A Champion for the Kurds
For two years, largely unobserved by outsiders, the government of Iraq has been uprooting and forcibly resettling much of its Kurdish minority. So far, American officials say, as many as 500,000 Kurds--more than one-fifth of the Kurdish population--have been moved from their ancient towns and villages along the country’s northeastern border with Iran. President Saddam Hussein’s regime has tried to give the relocations a humane cast by claiming that their purpose is to relieve “residents of the border areas of the suffering to which they were subjected during the eight-year war with Iraq.” Their real aim is to punish the independence-minded Kurds for siding with Iran against a regime that uses the most brutal forms of repression as everyday tools of governance.
This is by no means the first punitive action taken against the Kurds by Hussein’s regime. Last year, fresh from battle-testing its chemical weapons against Iran, the government turned those same toxins against its own citizens, murdering as many as 4,000 Kurds in the town of Halabja alone. The more recent acts of reprisal have seen an estimated 700 towns and villages depopulated, their homes bulldozed into rubble. What seems to be under way is an effort once and for all to crush the nationalistic tendencies of that 20% of Iraq’s 16 million people who are non-Arab Kurds. By separating the Kurds from their traditional ethnic homeland, the Iraqi regime is also separating them from contact with other Kurds immediately across the border in Turkey and Iran. That, it hopes, will make them more compliant.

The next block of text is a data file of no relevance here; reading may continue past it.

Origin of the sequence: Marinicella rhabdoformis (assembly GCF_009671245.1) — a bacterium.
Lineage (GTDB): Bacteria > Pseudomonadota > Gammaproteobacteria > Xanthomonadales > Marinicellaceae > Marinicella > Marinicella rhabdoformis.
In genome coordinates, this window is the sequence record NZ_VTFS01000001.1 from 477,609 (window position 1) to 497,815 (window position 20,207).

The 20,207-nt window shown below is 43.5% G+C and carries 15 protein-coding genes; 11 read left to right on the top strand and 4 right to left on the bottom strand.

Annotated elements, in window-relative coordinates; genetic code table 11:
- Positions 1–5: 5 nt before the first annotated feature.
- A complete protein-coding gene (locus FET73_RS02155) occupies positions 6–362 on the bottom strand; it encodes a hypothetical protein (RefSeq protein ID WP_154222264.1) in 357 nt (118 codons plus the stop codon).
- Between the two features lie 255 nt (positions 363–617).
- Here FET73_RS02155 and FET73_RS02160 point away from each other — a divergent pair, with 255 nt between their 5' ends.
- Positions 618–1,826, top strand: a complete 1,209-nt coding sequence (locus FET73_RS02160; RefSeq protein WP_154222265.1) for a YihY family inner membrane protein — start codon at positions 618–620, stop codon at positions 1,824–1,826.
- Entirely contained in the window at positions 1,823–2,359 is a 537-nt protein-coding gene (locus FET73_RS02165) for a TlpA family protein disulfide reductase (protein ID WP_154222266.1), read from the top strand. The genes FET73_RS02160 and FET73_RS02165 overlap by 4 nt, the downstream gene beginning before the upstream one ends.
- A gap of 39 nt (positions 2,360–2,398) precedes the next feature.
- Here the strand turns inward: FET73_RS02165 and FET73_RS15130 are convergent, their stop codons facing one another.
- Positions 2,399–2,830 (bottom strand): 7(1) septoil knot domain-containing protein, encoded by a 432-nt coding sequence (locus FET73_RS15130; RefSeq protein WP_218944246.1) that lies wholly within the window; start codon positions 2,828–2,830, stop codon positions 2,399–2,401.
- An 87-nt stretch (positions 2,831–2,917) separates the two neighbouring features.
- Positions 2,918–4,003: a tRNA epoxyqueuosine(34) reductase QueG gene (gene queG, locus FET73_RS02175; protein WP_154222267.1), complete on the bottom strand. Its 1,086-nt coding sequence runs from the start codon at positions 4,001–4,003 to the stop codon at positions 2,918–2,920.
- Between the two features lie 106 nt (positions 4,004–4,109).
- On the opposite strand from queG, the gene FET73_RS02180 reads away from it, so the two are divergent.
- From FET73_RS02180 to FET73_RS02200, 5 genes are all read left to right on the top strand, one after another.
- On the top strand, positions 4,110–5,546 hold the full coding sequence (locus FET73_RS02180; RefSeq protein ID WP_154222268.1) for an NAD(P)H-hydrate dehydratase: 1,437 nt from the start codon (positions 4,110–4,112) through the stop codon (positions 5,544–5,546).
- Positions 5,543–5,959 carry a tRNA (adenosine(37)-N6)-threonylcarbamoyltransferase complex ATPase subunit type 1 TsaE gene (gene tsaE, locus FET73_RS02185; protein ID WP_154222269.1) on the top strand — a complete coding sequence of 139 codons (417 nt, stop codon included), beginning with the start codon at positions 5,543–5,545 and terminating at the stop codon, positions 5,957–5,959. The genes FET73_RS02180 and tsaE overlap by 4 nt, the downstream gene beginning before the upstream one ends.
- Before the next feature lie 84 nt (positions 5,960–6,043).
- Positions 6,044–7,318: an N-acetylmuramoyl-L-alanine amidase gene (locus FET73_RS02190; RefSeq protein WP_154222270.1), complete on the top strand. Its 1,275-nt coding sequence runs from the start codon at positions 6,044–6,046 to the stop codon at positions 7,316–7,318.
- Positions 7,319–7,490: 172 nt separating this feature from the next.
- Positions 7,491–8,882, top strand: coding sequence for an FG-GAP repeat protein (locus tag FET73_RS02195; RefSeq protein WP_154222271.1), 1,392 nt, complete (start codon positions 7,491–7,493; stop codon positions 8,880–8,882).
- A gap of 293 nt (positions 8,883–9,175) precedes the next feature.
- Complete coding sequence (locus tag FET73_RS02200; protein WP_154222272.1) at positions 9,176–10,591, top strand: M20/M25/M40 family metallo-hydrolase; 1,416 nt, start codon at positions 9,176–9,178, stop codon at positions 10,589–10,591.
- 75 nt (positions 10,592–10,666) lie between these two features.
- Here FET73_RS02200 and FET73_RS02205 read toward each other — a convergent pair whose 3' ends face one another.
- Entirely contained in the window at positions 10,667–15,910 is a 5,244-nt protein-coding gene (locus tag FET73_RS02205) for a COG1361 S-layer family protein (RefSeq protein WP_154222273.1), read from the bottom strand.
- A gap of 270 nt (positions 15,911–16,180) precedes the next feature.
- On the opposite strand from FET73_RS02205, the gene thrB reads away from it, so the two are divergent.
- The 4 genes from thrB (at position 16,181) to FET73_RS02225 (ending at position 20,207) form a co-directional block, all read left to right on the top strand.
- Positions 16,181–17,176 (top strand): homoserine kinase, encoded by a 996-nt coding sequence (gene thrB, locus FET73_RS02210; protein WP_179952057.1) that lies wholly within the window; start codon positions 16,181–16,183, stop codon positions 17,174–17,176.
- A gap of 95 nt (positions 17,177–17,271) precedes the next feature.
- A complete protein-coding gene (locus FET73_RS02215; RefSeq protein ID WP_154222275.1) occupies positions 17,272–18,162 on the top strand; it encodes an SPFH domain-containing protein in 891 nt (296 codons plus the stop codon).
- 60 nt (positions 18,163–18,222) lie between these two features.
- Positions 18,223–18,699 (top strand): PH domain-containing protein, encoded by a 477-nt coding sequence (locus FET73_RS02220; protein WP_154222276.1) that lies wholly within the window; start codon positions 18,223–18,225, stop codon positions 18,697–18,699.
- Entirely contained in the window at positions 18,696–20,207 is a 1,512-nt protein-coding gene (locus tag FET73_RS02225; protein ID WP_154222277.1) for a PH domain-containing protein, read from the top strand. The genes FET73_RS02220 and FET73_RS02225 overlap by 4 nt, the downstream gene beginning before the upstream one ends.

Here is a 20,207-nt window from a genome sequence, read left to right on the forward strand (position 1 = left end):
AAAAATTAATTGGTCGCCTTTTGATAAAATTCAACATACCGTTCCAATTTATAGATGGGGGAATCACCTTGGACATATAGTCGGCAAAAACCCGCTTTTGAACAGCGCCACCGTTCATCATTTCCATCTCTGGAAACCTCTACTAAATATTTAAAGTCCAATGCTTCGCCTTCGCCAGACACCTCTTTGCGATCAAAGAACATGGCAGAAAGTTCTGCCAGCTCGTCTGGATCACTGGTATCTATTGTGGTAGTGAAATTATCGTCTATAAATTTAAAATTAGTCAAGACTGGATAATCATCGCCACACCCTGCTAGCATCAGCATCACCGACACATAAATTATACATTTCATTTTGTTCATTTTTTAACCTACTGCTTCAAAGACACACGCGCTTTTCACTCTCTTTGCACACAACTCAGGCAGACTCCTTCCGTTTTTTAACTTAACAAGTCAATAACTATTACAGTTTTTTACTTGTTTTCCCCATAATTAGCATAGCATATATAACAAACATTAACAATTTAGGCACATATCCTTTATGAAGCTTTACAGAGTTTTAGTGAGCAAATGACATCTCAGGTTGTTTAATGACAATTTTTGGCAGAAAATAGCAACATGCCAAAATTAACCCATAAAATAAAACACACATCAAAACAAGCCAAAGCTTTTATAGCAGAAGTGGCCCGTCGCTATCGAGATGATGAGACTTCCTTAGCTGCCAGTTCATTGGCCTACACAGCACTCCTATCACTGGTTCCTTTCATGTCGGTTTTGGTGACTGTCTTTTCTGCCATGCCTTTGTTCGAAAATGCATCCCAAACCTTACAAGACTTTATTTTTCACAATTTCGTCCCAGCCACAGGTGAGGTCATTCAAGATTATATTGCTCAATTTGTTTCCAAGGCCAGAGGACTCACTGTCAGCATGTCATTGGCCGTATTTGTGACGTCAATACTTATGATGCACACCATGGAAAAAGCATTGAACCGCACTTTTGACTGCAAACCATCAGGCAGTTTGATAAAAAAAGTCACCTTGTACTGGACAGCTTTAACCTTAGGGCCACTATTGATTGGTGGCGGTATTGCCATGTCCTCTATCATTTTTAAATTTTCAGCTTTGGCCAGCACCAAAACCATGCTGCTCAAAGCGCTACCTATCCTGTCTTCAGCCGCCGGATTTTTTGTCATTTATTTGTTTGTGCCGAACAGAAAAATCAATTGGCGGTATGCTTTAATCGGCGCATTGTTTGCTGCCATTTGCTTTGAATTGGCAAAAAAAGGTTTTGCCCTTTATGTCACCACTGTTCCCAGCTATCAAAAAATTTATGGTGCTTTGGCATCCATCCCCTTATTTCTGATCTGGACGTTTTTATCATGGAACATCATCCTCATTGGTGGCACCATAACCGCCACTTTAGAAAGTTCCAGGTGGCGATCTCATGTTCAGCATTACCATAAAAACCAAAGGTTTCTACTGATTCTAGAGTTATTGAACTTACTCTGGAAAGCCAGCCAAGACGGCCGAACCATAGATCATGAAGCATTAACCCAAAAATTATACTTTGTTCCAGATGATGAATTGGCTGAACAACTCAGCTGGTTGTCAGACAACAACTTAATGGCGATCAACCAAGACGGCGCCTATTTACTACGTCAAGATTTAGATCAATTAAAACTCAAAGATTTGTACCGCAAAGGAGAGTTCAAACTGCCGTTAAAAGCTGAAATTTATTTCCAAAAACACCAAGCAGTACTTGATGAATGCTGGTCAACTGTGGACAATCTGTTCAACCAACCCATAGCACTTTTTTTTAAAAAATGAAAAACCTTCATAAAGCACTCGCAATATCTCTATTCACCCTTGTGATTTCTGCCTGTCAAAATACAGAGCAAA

The United States and other Western countries have protested the relocations, but to no avail. Sen. Claiborne Pell (D-R.I.) proposes to go beyond diplomatic complaints by imposing economic sanctions on Iraq if its actions are determined to constitute gross violations of human rights. Sanctions could include ending all but the most necessary humanitarian aid, banning trade in goods subject to export controls and working to block loans and grants from international financial institutions. Would even these steps be effective in ending the abuses inflicted on Iraq’s Kurds? Quite possibly not, given the Baghdad regime’s repeatedly demonstrated contempt for public opinion and its assessment--unhappily all too correct--that the world’s memory for human rights violations tends to be short. But tangible protest measures ought nonetheless to be pursued. The Kurds are a people with a very long and often tragic history but with few friends and champions. That’s all the more reason why the United States and other civilized countries should move vigorously to try to lessen their sufferings.